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with free labour, and proves a source of grievance to the free labourer.

"Convicts should never be allowed," says Archbishop Whately, "as in New South Wales, to be employed and paid by farmers;" a sentiment in the propriety of which I entirely concur: "but the superintendents might contract for the levelling, draining, or trenching, &c. of a piece of ground," (that is, in England,) "and would thus set the convicts to work under their own inspection: and though the payment for this, and indeed any other labour of convicts, could seldom be expected to cover the cost of their maintenance and other expenses, it might still be regarded as so much clear gain, since they must be maintained at any rate."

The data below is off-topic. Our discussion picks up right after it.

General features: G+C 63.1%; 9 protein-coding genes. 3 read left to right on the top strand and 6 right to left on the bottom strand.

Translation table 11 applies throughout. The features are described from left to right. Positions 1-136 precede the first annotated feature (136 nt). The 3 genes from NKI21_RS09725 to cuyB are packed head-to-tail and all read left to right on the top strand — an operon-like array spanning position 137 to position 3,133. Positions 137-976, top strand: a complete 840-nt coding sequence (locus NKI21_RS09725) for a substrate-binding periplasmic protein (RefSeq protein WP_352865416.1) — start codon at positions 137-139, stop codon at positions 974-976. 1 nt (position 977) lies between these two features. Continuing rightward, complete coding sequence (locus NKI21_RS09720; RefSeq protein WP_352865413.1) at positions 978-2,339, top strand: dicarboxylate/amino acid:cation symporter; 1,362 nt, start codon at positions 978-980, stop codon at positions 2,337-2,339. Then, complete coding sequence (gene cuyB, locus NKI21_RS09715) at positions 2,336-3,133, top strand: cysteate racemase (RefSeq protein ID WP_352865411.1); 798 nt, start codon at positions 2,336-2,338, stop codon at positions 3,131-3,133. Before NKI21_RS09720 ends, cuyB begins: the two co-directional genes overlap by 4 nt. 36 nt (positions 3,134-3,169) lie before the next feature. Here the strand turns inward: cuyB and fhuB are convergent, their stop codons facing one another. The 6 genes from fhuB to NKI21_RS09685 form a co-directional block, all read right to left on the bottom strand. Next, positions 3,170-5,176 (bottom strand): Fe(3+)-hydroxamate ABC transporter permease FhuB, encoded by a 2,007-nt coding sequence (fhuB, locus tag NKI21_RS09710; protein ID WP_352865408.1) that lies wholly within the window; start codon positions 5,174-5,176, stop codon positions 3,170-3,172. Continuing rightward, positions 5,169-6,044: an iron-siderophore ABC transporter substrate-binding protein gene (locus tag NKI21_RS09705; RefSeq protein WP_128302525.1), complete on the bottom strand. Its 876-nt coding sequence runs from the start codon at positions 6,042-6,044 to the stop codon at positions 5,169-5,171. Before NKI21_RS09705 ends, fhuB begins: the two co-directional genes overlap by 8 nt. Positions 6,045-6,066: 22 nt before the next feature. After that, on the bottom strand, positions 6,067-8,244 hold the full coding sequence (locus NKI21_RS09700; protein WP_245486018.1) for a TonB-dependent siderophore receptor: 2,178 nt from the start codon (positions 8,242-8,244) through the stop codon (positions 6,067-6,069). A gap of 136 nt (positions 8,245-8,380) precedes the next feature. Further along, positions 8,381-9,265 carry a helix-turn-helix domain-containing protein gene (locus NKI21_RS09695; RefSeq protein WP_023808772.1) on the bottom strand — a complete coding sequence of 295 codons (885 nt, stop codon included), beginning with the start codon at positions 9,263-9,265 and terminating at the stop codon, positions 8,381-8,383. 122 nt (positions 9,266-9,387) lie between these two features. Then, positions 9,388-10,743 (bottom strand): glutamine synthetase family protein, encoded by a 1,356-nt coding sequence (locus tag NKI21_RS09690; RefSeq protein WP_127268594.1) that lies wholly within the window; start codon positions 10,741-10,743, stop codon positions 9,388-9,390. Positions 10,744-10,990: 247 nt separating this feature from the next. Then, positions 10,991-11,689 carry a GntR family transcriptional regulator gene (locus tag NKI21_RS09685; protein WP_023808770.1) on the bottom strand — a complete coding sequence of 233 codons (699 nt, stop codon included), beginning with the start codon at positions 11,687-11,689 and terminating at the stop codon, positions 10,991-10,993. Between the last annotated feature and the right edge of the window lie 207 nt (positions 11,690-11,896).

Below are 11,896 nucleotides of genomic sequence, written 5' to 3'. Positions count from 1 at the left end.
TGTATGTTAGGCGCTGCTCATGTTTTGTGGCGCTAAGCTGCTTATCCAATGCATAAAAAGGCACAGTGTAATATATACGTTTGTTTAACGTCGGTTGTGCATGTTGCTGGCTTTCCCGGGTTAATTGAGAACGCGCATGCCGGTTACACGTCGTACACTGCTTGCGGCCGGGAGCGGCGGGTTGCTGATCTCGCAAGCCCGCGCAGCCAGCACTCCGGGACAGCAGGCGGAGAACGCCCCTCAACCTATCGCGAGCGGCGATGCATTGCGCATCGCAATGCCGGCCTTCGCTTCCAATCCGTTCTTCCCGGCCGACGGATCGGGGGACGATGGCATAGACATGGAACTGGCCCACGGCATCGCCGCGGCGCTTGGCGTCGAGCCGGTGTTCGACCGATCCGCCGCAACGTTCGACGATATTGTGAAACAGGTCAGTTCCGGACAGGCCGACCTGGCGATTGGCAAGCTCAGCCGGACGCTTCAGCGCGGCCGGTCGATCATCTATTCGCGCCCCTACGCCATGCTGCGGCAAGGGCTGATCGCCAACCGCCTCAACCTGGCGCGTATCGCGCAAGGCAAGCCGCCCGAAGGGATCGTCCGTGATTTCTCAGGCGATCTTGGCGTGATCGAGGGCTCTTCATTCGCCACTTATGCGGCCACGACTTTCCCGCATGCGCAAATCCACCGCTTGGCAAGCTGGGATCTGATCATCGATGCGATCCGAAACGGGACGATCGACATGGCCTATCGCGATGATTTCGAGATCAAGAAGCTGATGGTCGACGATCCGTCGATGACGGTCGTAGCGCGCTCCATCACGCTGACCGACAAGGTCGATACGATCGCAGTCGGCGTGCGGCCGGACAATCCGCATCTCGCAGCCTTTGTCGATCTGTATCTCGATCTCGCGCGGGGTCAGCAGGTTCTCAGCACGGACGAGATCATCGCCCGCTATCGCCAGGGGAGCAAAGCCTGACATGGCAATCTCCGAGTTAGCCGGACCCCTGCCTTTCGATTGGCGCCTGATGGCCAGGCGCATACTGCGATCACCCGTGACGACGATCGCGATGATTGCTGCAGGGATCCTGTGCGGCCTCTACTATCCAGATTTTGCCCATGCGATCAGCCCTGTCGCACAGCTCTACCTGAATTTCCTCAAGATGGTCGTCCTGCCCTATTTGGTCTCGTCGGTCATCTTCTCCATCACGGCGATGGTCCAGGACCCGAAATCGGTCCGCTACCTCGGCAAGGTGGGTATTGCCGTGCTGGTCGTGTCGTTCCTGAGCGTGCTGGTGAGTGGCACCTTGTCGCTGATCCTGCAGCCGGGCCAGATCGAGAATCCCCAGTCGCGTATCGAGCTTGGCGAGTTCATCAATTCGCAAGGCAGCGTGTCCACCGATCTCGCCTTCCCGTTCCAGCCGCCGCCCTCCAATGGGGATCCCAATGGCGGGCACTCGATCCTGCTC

The Archbishop, therefore, virtually proposes that the superintendents of convicts should underbid free labour in the home-market, and thereby take the bread out of the mouth of the free labourer, who is employed in England, perhaps, at a shilling a day; or in Ireland, as was lately the case near Limerick, up to his knees in water too, for not more than fourpence! But would such a measure, on the part of government, be tolerated by the labouring poor in a free country? or rather ought it to be tolerated? Would not insurrections, rick-burning, prison-breaking, martial law, and